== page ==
Wat Chedi Luang is the most impressive temple in Chiang Mai. Built about 600 years ago, a large Chedi named temple (the temple name translates to “royal pagoda”) that soar above the city of Chiang Mai and its surroundings. But unfortunately, the construction of the Chedi was largely destroyed several hundred years ago.
Some say it happened because of an earthquake in the seventeenth century, but others say it is a cannon of King Taksin who shelled the city to expel Burma in the eighteenth century. The news sounds confusing, so no definite clarity.
Fortunately, now this place has largely been returned, although the top of the tower has not been rebuilt because no one can be sure about the model that will be created. Construction of the temple began in the 14th century, when King Saen Muang Ma planned to bury his father’s ashes there. After 10 years, the construction of the temple was still not finished, then resumed after the king’s death by his wife.
This is done to fulfill the will of the king, which make these temples stood firm and tall like a pagoda. Perhaps because of stability problems, it took until the middle of the 15th century in order to complete the construction of the temple during the reign of King Tilokaraj. The building has a height of about 82 meters and a base diameter of about 54 meters.
At the time, this temple was building the largest among all the existing buildings. In 1468, the Emerald Buddha installed in the east of the temple. Until the year 1545, about 30 meters topped structure collapse caused by the earthquake. And not long after, in 1551, the Emerald Buddha was moved to Luang Prabang.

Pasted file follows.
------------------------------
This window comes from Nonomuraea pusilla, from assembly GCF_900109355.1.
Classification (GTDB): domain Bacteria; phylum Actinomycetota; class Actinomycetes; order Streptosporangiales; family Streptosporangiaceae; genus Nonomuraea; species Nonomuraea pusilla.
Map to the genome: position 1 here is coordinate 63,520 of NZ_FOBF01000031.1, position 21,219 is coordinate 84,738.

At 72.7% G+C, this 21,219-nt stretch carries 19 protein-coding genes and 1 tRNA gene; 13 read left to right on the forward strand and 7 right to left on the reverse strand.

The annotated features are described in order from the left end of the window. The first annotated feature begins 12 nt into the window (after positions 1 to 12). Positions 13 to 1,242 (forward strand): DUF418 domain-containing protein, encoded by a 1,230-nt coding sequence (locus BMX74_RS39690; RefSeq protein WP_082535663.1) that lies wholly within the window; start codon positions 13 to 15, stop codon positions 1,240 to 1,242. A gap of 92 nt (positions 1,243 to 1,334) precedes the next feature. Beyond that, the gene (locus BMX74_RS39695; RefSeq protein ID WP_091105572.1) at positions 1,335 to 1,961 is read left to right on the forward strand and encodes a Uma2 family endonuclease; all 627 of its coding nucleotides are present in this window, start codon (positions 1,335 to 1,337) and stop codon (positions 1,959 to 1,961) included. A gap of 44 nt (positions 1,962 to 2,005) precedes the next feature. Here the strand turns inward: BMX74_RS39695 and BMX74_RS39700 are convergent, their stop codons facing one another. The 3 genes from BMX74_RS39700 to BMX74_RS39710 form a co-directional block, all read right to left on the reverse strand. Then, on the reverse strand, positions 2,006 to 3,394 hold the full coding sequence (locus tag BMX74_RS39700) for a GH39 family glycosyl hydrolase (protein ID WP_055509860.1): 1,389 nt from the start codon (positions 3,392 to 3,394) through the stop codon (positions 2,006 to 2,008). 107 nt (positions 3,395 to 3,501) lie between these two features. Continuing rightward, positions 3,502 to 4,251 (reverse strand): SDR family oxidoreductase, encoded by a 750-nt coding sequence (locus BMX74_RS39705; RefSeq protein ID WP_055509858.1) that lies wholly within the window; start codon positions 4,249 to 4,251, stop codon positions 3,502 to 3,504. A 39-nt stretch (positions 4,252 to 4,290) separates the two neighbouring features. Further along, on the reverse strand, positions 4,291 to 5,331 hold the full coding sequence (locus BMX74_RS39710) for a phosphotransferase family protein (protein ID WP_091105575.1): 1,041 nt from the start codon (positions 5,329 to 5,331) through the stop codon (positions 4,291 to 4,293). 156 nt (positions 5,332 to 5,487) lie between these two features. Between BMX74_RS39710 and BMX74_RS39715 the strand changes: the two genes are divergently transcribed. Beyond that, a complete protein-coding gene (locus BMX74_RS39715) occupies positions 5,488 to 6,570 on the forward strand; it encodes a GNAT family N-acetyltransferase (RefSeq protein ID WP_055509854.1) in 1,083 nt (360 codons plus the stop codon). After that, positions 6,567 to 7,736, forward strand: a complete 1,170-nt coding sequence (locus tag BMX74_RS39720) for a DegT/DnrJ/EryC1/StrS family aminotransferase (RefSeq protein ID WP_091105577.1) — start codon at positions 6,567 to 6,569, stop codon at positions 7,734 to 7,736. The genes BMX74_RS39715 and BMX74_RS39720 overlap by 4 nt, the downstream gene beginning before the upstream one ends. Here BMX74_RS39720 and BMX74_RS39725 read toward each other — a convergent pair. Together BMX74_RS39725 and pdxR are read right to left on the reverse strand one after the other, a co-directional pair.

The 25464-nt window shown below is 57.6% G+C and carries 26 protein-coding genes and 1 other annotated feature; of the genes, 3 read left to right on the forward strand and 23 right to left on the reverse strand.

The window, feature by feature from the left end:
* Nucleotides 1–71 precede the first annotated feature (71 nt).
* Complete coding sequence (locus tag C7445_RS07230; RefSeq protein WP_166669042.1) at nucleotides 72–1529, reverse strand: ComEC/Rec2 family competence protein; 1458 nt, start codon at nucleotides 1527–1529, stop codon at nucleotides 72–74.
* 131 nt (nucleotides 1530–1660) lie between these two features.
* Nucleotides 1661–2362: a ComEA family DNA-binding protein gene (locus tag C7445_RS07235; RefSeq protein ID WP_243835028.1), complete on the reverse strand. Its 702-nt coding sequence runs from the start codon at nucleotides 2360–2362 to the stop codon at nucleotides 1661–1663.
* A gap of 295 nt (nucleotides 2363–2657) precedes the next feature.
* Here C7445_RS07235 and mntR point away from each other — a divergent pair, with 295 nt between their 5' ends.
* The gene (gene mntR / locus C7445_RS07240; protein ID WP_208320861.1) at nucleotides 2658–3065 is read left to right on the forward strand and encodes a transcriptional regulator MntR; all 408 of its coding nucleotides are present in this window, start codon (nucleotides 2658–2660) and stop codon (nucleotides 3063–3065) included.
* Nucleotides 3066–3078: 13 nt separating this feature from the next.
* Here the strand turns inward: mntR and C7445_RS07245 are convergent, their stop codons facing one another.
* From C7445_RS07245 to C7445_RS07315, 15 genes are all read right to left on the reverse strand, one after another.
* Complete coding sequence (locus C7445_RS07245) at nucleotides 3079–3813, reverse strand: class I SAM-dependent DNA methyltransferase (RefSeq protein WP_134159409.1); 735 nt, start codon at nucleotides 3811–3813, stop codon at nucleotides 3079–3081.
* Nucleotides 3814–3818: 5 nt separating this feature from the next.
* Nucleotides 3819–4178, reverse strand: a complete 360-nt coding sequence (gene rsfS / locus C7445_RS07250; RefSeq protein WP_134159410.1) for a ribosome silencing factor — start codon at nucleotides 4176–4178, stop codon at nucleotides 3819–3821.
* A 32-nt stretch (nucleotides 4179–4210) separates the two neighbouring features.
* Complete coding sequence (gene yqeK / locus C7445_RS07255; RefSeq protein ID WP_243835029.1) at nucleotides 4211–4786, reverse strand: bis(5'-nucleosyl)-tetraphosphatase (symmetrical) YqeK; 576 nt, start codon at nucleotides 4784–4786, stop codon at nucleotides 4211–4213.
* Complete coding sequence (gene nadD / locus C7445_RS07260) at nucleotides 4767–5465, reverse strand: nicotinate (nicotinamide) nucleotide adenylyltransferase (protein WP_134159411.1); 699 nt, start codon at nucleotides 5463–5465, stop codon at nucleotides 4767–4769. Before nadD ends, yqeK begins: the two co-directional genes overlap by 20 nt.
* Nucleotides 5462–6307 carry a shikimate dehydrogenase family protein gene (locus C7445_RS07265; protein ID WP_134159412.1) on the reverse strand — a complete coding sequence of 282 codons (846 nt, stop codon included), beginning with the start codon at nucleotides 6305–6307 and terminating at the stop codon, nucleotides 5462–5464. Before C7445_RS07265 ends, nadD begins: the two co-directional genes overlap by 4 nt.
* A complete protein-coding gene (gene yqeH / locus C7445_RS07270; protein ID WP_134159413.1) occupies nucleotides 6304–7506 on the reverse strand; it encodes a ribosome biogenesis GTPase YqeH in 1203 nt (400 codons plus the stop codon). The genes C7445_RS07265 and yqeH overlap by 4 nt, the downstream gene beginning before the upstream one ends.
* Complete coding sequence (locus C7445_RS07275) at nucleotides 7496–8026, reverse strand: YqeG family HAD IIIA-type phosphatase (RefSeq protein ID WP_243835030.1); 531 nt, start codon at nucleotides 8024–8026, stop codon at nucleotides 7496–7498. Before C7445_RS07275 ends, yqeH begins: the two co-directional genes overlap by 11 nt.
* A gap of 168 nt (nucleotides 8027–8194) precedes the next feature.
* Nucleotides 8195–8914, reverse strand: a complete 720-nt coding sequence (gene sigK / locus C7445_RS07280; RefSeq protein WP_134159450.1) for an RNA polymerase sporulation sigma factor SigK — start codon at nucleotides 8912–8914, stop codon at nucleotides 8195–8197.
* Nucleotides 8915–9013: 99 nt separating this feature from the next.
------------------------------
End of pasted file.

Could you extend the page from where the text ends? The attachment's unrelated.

In the early 1990’s, this place was reconstructed, financed by UNESCO and the Japanese government. But the result was somewhat controversial, as some parties claim the new element in the style of Central Thailand, not according to the style of Ghana.
In 1995, the reconstruction of a copy of the Emerald Buddha made of jade black stationed in the east. The icon officially named Phra Phut Chaloem Sirirat, but commonly known as Phra Yok. A large Viharn built in 1928. Round columns with bell-shaped base and finial lotus looks beautiful in the high ceilings of red. On the inside there is a standing Buddha image known as Phra Chao Attarot. Made of brass alloy combination and mortar, the work of Tolkien Saen Muang Ma (r.1385-1401).
Cross-shaped hall in the south of the main Viharn contains the city pillar. The sculptures in the small shelter that surrounds the building is the home of a guardian spirit. Legend has it that a monk went to Indrato ask God to protect the city from the enemy.
Because Wat Chedi Luang is situated on Prapokklao street which runs through the center line of the north to the south of the old town, to Changpuak Gate leading to Chaing Mai Gate. To get to this temple, we only had a short walk to the south of the junction between east and west that were on Ratchadamnoen street.